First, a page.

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I am trying to perform a Collaborative filtering for recommendation of products to customers in fashion industry.I am using the usual KNN approach to bring similarities among products. I have seen people using SVD(Singular Value Decomposition) before opting for collaborative filtering , but all of those seemed to be dealing with prediction of movie reviews.

I want to know if in my case it is suitable to use SVD(svd() in R) prior to collaborative filtering & if so, should I replace zero/missing values by non-zero ones. The second point comes with the idea that normal SVD is not very useful while dealing with sparse data.

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  • $\begingroup$ My current view is opposite to your second idea, and I feel that the new bases after SVD significantly raise the usefulness of sparse data because the original feature values are mostly zero and not predictive. Also hope some expert can answer this question. $\endgroup$ – Tom Nov 13 '14 at 11:36
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In my experience, performing SVD helps reduce the computation time for the KNN. I performed my experiment over 30,000 images each consisting of 28x28 pixels. The execution time for training the data-set took ~20 min without SVD. On the other hand, when I decomposed the image vectors to perform the training on the images the execution time reduce by 8 min, approximately ~12 min.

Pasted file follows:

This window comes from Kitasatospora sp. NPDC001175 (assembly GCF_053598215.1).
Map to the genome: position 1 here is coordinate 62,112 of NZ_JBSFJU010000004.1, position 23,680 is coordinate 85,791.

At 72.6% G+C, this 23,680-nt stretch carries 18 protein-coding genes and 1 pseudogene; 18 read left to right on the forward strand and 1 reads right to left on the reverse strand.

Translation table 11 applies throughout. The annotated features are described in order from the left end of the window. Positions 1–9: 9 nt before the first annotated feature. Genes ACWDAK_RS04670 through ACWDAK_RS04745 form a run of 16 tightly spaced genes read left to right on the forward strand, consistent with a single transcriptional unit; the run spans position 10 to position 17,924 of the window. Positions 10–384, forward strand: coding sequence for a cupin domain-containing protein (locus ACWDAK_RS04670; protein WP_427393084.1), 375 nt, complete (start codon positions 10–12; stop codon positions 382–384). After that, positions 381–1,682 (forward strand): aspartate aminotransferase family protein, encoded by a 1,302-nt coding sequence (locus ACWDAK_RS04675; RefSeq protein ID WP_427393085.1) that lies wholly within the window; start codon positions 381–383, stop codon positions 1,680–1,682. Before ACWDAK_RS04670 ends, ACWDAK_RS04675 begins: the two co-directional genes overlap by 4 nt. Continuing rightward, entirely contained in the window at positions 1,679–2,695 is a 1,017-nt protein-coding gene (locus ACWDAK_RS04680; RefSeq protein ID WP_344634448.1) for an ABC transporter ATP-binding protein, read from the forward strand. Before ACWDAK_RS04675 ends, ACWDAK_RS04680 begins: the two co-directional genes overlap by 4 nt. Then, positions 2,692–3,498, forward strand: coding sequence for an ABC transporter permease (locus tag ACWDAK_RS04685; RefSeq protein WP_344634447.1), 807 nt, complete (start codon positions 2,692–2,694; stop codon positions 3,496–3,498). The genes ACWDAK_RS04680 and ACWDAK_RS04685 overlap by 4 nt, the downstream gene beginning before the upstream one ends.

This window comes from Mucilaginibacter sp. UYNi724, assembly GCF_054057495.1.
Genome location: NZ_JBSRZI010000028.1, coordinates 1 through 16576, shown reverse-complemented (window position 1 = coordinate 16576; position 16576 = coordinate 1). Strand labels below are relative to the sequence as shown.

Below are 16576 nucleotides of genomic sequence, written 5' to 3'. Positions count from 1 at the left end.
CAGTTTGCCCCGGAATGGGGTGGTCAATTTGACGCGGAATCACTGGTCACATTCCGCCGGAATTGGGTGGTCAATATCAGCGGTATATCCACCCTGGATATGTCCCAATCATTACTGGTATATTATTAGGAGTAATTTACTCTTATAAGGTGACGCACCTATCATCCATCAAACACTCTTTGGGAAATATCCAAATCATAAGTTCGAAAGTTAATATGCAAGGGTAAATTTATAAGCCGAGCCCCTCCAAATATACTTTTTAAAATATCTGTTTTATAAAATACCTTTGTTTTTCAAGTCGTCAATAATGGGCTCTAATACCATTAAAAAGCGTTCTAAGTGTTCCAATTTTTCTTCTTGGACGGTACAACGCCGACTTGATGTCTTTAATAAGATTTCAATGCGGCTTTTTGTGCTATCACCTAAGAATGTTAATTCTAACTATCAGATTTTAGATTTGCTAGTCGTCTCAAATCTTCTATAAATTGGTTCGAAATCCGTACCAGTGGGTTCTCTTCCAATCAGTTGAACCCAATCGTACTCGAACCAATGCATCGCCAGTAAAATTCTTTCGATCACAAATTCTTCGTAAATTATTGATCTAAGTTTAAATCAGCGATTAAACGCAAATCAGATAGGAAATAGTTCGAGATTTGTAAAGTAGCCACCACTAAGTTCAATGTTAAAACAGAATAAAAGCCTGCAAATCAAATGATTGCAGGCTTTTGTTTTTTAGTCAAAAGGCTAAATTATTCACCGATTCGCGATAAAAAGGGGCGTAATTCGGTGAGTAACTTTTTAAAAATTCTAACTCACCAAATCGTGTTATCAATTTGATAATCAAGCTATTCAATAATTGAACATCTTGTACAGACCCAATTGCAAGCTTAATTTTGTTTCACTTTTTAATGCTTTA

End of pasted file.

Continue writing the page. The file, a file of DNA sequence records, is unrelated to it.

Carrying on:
Choosing the right value of the components in SVD is important. The best way to choose the number of components is by plotting the values. Look for values where the curve starts to stabilise, if you don't choose the right value the accuracy may be affected.

Hope this helps.

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The problem with directly using the sparse matrix or large dimensional to do the nearest neighbor computation is the curse of dimensionality. The curse of dimensionality is the general term for all the problems related to large dimensions. In your case, the distance function on high correlated (less information) will not give contrast to the distance.

Sparsity peeps in as well, which also makes the data not relevant to be used. SVD is helpful in reducing the matrix to a rank of the most relevance. If your data is N x M though it contains only rank r information, the dimensionality reduction using the SVD will give you mostly relevance features up to N x r. A similar effect is achieved using other dimensionality reduction techniques too such as PCA.

So, it's better for you to replace the zero with the mean of the data which will be non-extra information added by your pre-processing which anyhow will be removed by SVD. so that we do not lose any other relevant information on the same sample.

and then perform KNN (or other) to do an instance-based search of the related samples.

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